In Aspen, a beautiful park is never too far away
Special to The Aspen Times
In a wide valley that follows the Roaring Fork River surrounded by breathtaking mountains, with large parks that host famous festivals and many athletic fields, Aspen is home to ample outdoor space. But amid these major natural landscapes and landmarks lie quite a few hidden gems: Aspen’s pocket parks. Scattered along trails, nestled by the river, tucked away in neighborhoods or even in Aspen’s core, these parks are easy to pass by if you’re not looking for them.
Pocket parks are “just quiet places for the most part. I think that’s what the community envisioned,” said Aspen’s Open Space and Natural Resource Manager Austin Weiss.
Pioneer Park, in Aspen’s West End, is a prime example. Just a small fenced-in field with a picnic table and a gazebo, this park looks almost incomplete without a contemplative reader.
Connor Park, located right behind City Hall, is a common lunch spot. Others are even smaller, denoted by a solitary bench alongside the Roaring Fork River or even in the core of town, inviting Aspen’s active residents and visitors alike to sit down and take in the view.
Many receive quite a bit more activity, though. Koch Lumber Park, not quite hidden and home to the annual Motherlode Volleyball Tournament, is one of Aspen’s more popular neighborhood parks. It is frequently used to host local events such as the recent Tour de Romp, an annual summer tradition. But on any given day, it is home to dog walkers and families. Set away from any trafficked roads, parents feel more at ease letting their children run around here than at some of the larger parks. Attached to both Ajax and Midland trails, Koch Park’s large grass field also invites hikers and bikers to rest for a bit.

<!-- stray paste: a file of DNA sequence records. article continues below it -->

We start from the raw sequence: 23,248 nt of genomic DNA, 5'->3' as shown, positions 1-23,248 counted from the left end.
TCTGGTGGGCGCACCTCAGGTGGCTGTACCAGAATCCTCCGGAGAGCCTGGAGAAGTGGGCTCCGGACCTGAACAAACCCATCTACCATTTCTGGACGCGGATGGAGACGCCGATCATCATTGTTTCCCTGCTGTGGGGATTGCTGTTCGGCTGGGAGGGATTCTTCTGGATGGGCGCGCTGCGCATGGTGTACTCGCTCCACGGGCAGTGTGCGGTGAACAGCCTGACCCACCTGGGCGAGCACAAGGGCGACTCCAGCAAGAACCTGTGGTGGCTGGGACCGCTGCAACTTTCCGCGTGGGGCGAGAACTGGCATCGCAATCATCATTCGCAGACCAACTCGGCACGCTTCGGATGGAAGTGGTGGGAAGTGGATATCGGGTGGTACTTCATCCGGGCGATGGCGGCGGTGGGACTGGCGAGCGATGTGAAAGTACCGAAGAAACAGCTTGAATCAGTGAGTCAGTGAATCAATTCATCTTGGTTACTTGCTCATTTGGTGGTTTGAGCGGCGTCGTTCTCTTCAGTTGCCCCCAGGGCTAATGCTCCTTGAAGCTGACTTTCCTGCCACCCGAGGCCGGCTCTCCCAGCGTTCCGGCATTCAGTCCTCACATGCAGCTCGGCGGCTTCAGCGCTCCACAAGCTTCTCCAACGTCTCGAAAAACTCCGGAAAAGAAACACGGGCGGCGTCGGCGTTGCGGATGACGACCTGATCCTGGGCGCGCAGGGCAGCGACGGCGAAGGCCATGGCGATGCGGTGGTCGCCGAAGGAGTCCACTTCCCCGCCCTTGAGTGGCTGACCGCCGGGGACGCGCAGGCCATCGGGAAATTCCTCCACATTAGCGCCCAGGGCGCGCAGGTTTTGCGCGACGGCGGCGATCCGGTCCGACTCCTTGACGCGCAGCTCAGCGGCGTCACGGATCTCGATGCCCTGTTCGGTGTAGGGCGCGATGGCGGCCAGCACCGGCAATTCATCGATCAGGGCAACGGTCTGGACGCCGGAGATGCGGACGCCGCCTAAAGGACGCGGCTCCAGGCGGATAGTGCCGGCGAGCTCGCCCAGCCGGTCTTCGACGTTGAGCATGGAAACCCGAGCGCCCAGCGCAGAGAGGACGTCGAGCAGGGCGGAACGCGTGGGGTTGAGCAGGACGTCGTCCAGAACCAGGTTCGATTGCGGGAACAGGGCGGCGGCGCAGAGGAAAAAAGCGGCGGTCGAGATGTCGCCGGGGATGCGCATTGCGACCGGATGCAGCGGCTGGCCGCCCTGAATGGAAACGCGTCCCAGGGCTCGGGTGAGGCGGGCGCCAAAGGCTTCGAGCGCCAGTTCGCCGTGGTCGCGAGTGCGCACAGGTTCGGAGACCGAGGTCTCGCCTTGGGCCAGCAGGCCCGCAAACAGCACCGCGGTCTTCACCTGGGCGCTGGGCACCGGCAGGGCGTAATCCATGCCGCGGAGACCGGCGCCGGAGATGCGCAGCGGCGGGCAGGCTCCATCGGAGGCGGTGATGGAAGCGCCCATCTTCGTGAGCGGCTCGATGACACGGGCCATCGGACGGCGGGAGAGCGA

While Koch shines in the professional volleyball spotlight, just a couple short blocks away lies its more modest neighbor, Willoughby Park, which hosts the Aspen Lift Crew’s weekly informal volleyball tournament. Not only are the courts frequently open, the site has history that’s not overlooked by this crowd. Relics of Lift 1, the first lift on Aspen Mountain, remain in the park and lead directly up to its modern replacement, the terminal for Lift 1A. Looking up from this small park, following Lift 1 to Lift 1A and all the way up Ajax, it’s hard not to take a contemplative moment to appreciate the beauty of the mountain, its history and its progress.
Progress is a key element of Aspen’s culture that the Parks Department has embraced, as well.
“The neighborhood parks have been a part of our infrastructure since the ’70s,” said Jeff Woods, manager of the city’s Parks and Recreation Department.
But more recently, the city has been renovating old parks and building new ones to serve not only a recreational purpose but also an environmental one: stormwater control.
Snyder Park, barely noticeable except for a small sign on Midland Ave, is one such example. Passing by, you might spot a small pond fed by a trickling creek. But if you take a moment to veer up this less frequented pathway, you’ll discover the park has much to offer. There is a large picnic area whose boundary is defined by the creek. Just above that is a smaller, more intimate space with a beautiful waterfall, and just above that is a children’s playground.
“If I’m babysitting, I’ll bring the kids here. But really it’s my favorite place to read a book,” local resident Paige Taylor said.
Whether looking for a place to play or to read alone, or even just to eat lunch, there is most likely a beautifully maintained space for that purpose nearby.
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